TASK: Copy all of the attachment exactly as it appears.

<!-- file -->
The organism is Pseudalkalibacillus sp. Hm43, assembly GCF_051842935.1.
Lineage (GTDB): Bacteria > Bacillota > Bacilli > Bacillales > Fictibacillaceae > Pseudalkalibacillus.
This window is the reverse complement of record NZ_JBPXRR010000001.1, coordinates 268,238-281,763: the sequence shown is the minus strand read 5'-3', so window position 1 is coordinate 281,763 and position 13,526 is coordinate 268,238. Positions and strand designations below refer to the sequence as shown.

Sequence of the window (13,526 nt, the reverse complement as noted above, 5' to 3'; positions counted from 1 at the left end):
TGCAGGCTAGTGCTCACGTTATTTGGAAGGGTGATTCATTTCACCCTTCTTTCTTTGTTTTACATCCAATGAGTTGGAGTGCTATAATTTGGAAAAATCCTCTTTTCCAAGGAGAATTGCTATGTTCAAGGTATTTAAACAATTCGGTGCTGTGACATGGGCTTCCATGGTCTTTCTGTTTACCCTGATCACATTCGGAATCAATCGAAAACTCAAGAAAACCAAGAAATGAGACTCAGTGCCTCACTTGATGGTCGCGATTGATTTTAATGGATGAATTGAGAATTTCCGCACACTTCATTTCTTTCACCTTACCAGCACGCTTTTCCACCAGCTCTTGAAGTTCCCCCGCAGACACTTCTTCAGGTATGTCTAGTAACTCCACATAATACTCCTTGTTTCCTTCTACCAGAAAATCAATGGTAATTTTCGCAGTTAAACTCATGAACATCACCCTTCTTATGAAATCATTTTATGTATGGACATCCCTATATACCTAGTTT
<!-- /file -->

The organism is Pseudalkalibacillus sp. Hm43, assembly GCF_051842935.1.
Lineage (GTDB): Bacteria > Bacillota > Bacilli > Bacillales > Fictibacillaceae > Pseudalkalibacillus.
This window is the reverse complement of record NZ_JBPXRR010000001.1, coordinates 268,238-281,763: the sequence shown is the minus strand read 5'-3', so window position 1 is coordinate 281,763 and position 13,526 is coordinate 268,238. Positions and strand designations below refer to the sequence as shown.

Sequence of the window (13,526 nt, the reverse complement as noted above, 5' to 3'; positions counted from 1 at the left end):
TGCAGGCTAGTGCTCACGTTATTTGGAAGGGTGATTCATTTCACCCTTCTTTCTTTGTTTTACATCCAATGAGTTGGAGTGCTATAATTTGGAAAAATCCTCTTTTCCAAGGAGAATTGCTATGTTCAAGGTATTTAAACAATTCGGTGCTGTGACATGGGCTTCCATGGTCTTTCTGTTTACCCTGATCACATTCGGAATCAATCGAAAACTCAAGAAAACCAAGAAATGAGACTCAGTGCCTCACTTGATGGTCGCGATTGATTTTAATGGATGAATTGAGAATTTCCGCACACTTCATTTCTTTCACCTTACCAGCACGCTTTTCCACCAGCTCTTGAAGTTCCCCCGCAGACACTTCTTCAGGTATGTCTAGTAACTCCACATAATACTCCTTGTTTCCTTCTACCAGAAAATCAATGGTAATTTTCGCAGTTAAACTCATGAACATCACCCTTCTTATGAAATCATTTTATGTATGGACATCCCTATATACCTAGTTT